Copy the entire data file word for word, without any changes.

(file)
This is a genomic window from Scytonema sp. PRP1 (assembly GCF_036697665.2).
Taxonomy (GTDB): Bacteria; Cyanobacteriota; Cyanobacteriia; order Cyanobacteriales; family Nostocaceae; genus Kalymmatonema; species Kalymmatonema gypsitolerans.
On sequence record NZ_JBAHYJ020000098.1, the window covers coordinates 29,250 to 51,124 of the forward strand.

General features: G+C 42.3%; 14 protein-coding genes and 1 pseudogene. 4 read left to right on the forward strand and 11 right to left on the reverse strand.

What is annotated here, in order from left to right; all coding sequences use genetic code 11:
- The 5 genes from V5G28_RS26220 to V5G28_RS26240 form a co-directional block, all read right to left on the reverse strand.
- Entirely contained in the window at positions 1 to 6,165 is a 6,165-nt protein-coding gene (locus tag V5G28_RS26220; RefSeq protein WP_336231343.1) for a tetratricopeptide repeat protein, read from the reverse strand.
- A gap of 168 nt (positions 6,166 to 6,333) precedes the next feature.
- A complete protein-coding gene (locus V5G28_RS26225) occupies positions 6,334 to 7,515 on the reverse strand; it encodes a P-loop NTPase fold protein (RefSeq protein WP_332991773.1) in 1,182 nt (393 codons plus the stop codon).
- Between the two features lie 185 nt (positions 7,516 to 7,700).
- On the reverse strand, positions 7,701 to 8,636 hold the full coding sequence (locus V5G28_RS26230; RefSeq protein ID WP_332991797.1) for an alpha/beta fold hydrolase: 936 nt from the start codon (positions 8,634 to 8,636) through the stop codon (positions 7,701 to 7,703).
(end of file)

This is a genomic window from Scytonema sp. PRP1 (assembly GCF_036697665.2).
Taxonomy (GTDB): Bacteria; Cyanobacteriota; Cyanobacteriia; order Cyanobacteriales; family Nostocaceae; genus Kalymmatonema; species Kalymmatonema gypsitolerans.
On sequence record NZ_JBAHYJ020000098.1, the window covers coordinates 29,250 to 51,124 of the forward strand.

General features: G+C 42.3%; 14 protein-coding genes and 1 pseudogene. 4 read left to right on the forward strand and 11 right to left on the reverse strand.

What is annotated here, in order from left to right; all coding sequences use genetic code 11:
- The 5 genes from V5G28_RS26220 to V5G28_RS26240 form a co-directional block, all read right to left on the reverse strand.
- Entirely contained in the window at positions 1 to 6,165 is a 6,165-nt protein-coding gene (locus tag V5G28_RS26220; RefSeq protein WP_336231343.1) for a tetratricopeptide repeat protein, read from the reverse strand.
- A gap of 168 nt (positions 6,166 to 6,333) precedes the next feature.
- A complete protein-coding gene (locus V5G28_RS26225) occupies positions 6,334 to 7,515 on the reverse strand; it encodes a P-loop NTPase fold protein (RefSeq protein WP_332991773.1) in 1,182 nt (393 codons plus the stop codon).
- Between the two features lie 185 nt (positions 7,516 to 7,700).
- On the reverse strand, positions 7,701 to 8,636 hold the full coding sequence (locus V5G28_RS26230; RefSeq protein ID WP_332991797.1) for an alpha/beta fold hydrolase: 936 nt from the start codon (positions 8,634 to 8,636) through the stop codon (positions 7,701 to 7,703).